Q: What happens if it rains after you clean my windows?
A: We have a rain guarantee! If it rains within a week or so of having your windows cleaned, if they don’t look their best due to the forces of nature, we will touch them up free of charge. Just let us know which ones.
Q: This has been bugging me for a while, just exactly why is the glass in my older home wavy, anyway?
A: There’s a reason old windowpanes distort everything: They were made by rapidly squeezing a sheet of red-hot glass between two hot rollers, which produced a cheap but uneven pane. British engineer Alastair Pilkington revolutionized the process by floating molten glass on a bath of molten tin–by nature, completely flat. Which is why various coatings (Low-E, among others) on new technologically advanced glass are sometimes referred to as being on the “tin” side or the “air” side. The first factory to produce usable float glass opened in 1959; an estimated 90 percent of plate glass is still produced this way.
Q: I see many companies advertising “Low-pressure” or “Gentle” or even “Soft” pressure washing services. What exactly does that mean?
A: The use of those terms is actually a smart move, and is a direct reaction to a problem that has plagued the pressure washing industry virtually since its inception. In the hands of the inexperienced, a pressure washer is a very dangerous tool. The inexperienced generally operate under the assumption that if some pressure is good, more pressure is better. Experienced operators have all spent a good bit of time listening to tales of woe from people who thought they were getting a deal from choosing the lowest bidder.
Q: How is the “low,” “gentle” or “soft” method different from what you do?
A: There is no difference. We employ adjustable nozzles that allow us to change the pressure delivered according to the surface we are cleaning. It is important to note that terms like “low,” “gentle” and “soft” are by their nature relative terms that don’t really mean much unless we know the specific context in which they are being used. An example of this is The Concrete Network discussing various concrete cleaning methods, and they state: “A low pressure water(3000 p.s.i.) cleaning can be used…” (Cleaning Concrete – The Concrete Network). As we see below, what is low pressure for concrete is five times greater than what ishigh pressure for Dryvit. It’s fine to use those terms, just make sure your pressure washer’s experience is commensurate with his adjectives.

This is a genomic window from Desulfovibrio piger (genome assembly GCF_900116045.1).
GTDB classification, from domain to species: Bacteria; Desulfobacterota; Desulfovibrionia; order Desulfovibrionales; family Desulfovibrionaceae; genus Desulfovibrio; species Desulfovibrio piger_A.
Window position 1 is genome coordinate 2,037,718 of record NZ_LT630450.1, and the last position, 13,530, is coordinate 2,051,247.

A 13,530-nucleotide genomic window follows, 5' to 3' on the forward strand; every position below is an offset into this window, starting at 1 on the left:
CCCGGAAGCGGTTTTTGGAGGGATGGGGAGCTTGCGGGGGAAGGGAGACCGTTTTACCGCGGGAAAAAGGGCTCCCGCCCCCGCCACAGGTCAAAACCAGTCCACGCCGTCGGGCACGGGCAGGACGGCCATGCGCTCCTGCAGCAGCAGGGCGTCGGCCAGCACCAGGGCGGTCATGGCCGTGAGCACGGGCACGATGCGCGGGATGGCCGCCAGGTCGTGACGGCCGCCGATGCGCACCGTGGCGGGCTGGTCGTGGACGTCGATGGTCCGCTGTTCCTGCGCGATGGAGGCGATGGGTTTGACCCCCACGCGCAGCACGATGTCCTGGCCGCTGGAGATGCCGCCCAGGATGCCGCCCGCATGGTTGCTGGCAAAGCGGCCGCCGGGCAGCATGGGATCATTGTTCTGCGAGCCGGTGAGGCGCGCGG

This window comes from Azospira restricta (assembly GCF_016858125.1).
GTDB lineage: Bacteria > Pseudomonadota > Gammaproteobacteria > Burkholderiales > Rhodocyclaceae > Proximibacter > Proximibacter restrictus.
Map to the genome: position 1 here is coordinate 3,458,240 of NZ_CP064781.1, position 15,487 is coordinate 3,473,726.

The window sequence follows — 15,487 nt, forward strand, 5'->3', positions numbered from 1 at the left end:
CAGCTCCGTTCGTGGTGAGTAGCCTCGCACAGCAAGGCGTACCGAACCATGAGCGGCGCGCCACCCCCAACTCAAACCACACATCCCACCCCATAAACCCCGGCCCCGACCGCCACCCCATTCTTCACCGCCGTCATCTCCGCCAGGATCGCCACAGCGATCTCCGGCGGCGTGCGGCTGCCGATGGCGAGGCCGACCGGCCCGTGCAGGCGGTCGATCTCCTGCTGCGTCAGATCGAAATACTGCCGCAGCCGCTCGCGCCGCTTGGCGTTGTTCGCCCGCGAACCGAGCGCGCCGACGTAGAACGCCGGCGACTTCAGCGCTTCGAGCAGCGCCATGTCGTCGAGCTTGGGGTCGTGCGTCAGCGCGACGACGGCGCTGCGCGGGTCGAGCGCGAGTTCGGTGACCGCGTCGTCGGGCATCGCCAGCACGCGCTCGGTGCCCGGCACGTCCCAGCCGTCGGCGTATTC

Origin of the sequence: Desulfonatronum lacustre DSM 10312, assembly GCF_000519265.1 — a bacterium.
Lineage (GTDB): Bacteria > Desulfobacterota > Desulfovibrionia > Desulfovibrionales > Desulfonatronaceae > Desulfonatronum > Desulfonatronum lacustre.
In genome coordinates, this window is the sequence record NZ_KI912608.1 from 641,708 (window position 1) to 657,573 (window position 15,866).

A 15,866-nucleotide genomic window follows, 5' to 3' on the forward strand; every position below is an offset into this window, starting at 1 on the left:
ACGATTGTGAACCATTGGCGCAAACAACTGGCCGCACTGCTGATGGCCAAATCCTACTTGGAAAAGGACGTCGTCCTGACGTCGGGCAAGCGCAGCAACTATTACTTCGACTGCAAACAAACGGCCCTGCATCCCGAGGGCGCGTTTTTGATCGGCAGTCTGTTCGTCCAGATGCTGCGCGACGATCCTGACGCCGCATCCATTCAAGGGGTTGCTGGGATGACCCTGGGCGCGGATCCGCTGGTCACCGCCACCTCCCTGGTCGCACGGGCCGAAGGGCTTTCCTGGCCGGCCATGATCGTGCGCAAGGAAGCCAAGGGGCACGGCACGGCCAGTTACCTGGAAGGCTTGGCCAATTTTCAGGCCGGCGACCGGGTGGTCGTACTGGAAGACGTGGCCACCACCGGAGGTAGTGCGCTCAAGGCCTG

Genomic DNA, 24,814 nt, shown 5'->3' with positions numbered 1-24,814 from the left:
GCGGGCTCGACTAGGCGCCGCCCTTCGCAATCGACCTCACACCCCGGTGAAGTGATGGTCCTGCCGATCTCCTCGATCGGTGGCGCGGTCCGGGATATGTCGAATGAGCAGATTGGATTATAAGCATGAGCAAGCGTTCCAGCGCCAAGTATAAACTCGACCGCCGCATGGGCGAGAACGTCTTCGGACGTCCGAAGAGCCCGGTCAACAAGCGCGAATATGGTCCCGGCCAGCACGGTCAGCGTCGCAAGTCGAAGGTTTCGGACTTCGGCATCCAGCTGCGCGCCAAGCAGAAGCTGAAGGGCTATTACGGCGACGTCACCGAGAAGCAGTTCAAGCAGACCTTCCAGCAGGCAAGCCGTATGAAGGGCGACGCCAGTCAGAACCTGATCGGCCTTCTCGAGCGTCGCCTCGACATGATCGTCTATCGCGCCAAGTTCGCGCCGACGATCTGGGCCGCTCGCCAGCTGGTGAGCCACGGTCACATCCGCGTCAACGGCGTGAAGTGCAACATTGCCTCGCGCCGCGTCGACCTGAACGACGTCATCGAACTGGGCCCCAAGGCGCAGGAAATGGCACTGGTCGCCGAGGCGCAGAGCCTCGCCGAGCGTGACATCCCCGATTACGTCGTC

Q: How do you know what pressure various materials can withstand during cleaning?
A: Research and experience. For instance, it is research that tells us that Dryvit, the leading manufacturer of EIFS surfaces that are increasingly common on today’s homes and commercial structures, states on their website in the maintenance section that “CAUTION: If power washing by a professional, keep pressure under 600 psi and use cold, unheated water. Hold sprayer with a fan-tip nozzle at a 45° angle from the wall (not perpendicular) and keep spray tip at least 2′ 0″ from surface. Also, do not use abrasive hard-bristle brushes.” (Dryvit Systems Inc – Homeowners Maintenance Guide DS235). Research is something anyone can do, unfortunately, very few bother to do so. By the same token, it is experience that tells us that vinyl surfaces can actually withstand higher pressures than brick surfaces under certain conditions. Decorative face brick is a fragile surface and a professional needs to know the difference and what those conditions are. That takes experience and there is no substitute for it.
Q: Do you accept credit cards?
A: Yes, we accept credit cards through an online service called PayPal that ensures a safe, smooth transaction for both parties. Most people have a PayPal account already. If you don’t, you can check them out at www.paypal.com.
Written By: Brian Welker